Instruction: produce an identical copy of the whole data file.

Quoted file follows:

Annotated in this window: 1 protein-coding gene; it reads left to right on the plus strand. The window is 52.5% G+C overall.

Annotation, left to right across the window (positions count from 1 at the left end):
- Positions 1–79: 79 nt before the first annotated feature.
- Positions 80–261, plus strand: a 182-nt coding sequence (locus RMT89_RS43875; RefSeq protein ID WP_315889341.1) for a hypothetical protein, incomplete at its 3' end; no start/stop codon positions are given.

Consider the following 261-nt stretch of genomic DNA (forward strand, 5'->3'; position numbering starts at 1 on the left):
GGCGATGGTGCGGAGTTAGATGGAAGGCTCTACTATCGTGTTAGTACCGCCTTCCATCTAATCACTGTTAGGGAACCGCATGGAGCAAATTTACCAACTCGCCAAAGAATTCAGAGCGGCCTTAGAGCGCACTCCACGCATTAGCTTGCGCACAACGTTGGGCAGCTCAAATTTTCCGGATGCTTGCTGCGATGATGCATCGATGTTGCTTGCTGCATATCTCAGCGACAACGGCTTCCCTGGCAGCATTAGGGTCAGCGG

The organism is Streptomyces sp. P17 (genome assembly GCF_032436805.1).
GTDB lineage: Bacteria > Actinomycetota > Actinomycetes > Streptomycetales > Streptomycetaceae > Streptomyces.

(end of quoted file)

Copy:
Annotated in this window: 1 protein-coding gene; it reads left to right on the plus strand. The window is 52.5% G+C overall.

Annotation, left to right across the window (positions count from 1 at the left end):
- Positions 1–79: 79 nt before the first annotated feature.
- Positions 80–261, plus strand: a 182-nt coding sequence (locus RMT89_RS43875; RefSeq protein ID WP_315889341.1) for a hypothetical protein, incomplete at its 3' end; no start/stop codon positions are given.

Consider the following 261-nt stretch of genomic DNA (forward strand, 5'->3'; position numbering starts at 1 on the left):
GGCGATGGTGCGGAGTTAGATGGAAGGCTCTACTATCGTGTTAGTACCGCCTTCCATCTAATCACTGTTAGGGAACCGCATGGAGCAAATTTACCAACTCGCCAAAGAATTCAGAGCGGCCTTAGAGCGCACTCCACGCATTAGCTTGCGCACAACGTTGGGCAGCTCAAATTTTCCGGATGCTTGCTGCGATGATGCATCGATGTTGCTTGCTGCATATCTCAGCGACAACGGCTTCCCTGGCAGCATTAGGGTCAGCGG

The organism is Streptomyces sp. P17 (genome assembly GCF_032436805.1).
GTDB lineage: Bacteria > Actinomycetota > Actinomycetes > Streptomycetales > Streptomycetaceae > Streptomyces.